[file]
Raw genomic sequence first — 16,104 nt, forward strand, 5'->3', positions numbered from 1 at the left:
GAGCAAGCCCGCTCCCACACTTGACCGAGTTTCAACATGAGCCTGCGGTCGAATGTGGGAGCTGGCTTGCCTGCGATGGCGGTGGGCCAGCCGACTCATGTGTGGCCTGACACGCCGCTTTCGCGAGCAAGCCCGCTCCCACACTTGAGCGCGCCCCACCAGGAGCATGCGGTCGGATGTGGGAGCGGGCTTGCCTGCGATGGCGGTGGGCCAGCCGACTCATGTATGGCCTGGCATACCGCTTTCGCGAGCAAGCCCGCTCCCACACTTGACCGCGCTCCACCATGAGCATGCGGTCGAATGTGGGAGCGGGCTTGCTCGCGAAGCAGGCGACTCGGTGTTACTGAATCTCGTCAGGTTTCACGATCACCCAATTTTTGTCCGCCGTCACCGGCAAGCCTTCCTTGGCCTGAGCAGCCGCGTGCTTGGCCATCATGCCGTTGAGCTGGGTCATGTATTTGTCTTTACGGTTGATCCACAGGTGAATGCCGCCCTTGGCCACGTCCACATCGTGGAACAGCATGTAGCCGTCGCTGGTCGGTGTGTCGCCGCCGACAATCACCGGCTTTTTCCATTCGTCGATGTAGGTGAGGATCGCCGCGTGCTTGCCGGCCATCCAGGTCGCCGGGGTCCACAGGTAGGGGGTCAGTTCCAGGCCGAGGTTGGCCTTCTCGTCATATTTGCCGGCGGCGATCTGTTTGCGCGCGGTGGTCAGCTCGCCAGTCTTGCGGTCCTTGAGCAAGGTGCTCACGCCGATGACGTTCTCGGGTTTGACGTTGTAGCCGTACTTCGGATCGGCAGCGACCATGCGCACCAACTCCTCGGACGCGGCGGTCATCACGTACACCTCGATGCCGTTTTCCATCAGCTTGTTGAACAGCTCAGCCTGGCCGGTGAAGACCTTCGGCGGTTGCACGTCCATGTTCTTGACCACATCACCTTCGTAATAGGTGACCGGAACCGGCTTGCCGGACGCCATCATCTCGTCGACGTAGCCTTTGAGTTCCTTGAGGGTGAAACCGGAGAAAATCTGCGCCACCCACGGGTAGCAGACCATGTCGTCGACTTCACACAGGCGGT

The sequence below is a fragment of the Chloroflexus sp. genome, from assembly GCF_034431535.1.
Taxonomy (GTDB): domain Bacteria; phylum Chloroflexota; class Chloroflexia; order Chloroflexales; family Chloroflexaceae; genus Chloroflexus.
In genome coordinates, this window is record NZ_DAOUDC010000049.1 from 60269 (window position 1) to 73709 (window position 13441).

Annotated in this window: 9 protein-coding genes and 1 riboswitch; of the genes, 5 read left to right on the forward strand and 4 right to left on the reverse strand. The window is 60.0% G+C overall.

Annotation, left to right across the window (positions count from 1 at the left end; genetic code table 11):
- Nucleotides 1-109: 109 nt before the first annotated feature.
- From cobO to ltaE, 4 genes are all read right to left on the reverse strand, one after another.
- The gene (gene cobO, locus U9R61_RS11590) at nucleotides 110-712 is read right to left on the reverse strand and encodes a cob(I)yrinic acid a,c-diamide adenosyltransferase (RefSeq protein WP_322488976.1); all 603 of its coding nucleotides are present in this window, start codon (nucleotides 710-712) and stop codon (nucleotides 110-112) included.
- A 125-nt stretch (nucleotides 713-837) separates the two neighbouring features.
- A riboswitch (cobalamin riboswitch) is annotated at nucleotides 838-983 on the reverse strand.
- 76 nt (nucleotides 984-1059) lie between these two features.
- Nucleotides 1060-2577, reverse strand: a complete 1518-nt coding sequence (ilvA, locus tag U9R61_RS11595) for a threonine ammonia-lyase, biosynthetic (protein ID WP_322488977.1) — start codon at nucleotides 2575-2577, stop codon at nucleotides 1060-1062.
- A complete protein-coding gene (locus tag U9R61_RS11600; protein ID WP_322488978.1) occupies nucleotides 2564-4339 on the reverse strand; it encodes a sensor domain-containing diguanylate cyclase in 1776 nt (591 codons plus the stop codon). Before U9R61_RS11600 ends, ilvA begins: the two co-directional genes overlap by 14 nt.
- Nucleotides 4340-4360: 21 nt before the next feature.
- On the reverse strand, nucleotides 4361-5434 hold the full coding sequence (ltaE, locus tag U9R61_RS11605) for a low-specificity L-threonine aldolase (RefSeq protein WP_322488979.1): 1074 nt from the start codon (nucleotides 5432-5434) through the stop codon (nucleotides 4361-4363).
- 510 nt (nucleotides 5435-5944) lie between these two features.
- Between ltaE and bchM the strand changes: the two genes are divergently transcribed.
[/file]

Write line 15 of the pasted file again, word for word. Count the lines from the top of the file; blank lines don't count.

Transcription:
- A complete protein-coding gene (locus tag U9R61_RS11600; protein ID WP_322488978.1) occupies nucleotides 2564-4339 on the reverse strand; it encodes a sensor domain-containing diguanylate cyclase in 1776 nt (591 codons plus the stop codon). Before U9R61_RS11600 ends, ilvA begins: the two co-directional genes overlap by 14 nt.